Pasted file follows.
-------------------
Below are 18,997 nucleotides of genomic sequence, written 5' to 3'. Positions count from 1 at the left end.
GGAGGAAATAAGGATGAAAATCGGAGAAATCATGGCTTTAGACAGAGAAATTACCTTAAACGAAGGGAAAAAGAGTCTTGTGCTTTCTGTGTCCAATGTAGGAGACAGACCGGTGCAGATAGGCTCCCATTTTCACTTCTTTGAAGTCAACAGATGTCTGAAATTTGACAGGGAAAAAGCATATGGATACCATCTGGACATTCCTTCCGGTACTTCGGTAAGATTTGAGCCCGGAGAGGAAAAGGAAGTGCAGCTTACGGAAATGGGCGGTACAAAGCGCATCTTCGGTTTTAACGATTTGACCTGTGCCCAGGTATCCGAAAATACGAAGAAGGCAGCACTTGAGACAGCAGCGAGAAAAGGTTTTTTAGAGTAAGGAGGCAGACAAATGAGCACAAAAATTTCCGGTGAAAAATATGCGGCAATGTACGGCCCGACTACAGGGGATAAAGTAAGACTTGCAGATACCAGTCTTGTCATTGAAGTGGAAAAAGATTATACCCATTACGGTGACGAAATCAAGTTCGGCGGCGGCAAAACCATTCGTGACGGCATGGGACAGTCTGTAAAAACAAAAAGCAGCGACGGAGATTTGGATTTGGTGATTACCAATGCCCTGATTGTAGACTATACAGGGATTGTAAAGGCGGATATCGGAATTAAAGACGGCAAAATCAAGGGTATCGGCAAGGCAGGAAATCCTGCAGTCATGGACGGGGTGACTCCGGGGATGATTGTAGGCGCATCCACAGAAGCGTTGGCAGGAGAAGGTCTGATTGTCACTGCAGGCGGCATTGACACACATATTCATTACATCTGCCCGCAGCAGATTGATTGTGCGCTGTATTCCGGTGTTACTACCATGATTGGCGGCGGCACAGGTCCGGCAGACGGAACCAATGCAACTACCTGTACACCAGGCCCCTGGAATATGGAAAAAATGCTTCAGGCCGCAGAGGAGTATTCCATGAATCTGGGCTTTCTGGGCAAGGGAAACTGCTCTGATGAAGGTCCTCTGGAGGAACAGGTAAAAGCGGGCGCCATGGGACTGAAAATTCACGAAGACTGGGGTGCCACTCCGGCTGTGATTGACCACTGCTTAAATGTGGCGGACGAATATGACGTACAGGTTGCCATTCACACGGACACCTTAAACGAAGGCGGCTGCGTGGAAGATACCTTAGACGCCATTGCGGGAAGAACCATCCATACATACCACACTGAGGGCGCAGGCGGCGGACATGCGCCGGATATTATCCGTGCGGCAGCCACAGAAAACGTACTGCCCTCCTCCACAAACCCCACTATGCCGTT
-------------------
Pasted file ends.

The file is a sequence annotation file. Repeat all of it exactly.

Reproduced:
Below are 18,997 nucleotides of genomic sequence, written 5' to 3'. Positions count from 1 at the left end.
GGAGGAAATAAGGATGAAAATCGGAGAAATCATGGCTTTAGACAGAGAAATTACCTTAAACGAAGGGAAAAAGAGTCTTGTGCTTTCTGTGTCCAATGTAGGAGACAGACCGGTGCAGATAGGCTCCCATTTTCACTTCTTTGAAGTCAACAGATGTCTGAAATTTGACAGGGAAAAAGCATATGGATACCATCTGGACATTCCTTCCGGTACTTCGGTAAGATTTGAGCCCGGAGAGGAAAAGGAAGTGCAGCTTACGGAAATGGGCGGTACAAAGCGCATCTTCGGTTTTAACGATTTGACCTGTGCCCAGGTATCCGAAAATACGAAGAAGGCAGCACTTGAGACAGCAGCGAGAAAAGGTTTTTTAGAGTAAGGAGGCAGACAAATGAGCACAAAAATTTCCGGTGAAAAATATGCGGCAATGTACGGCCCGACTACAGGGGATAAAGTAAGACTTGCAGATACCAGTCTTGTCATTGAAGTGGAAAAAGATTATACCCATTACGGTGACGAAATCAAGTTCGGCGGCGGCAAAACCATTCGTGACGGCATGGGACAGTCTGTAAAAACAAAAAGCAGCGACGGAGATTTGGATTTGGTGATTACCAATGCCCTGATTGTAGACTATACAGGGATTGTAAAGGCGGATATCGGAATTAAAGACGGCAAAATCAAGGGTATCGGCAAGGCAGGAAATCCTGCAGTCATGGACGGGGTGACTCCGGGGATGATTGTAGGCGCATCCACAGAAGCGTTGGCAGGAGAAGGTCTGATTGTCACTGCAGGCGGCATTGACACACATATTCATTACATCTGCCCGCAGCAGATTGATTGTGCGCTGTATTCCGGTGTTACTACCATGATTGGCGGCGGCACAGGTCCGGCAGACGGAACCAATGCAACTACCTGTACACCAGGCCCCTGGAATATGGAAAAAATGCTTCAGGCCGCAGAGGAGTATTCCATGAATCTGGGCTTTCTGGGCAAGGGAAACTGCTCTGATGAAGGTCCTCTGGAGGAACAGGTAAAAGCGGGCGCCATGGGACTGAAAATTCACGAAGACTGGGGTGCCACTCCGGCTGTGATTGACCACTGCTTAAATGTGGCGGACGAATATGACGTACAGGTTGCCATTCACACGGACACCTTAAACGAAGGCGGCTGCGTGGAAGATACCTTAGACGCCATTGCGGGAAGAACCATCCATACATACCACACTGAGGGCGCAGGCGGCGGACATGCGCCGGATATTATCCGTGCGGCAGCCACAGAAAACGTACTGCCCTCCTCCACAAACCCCACTATGCCGTT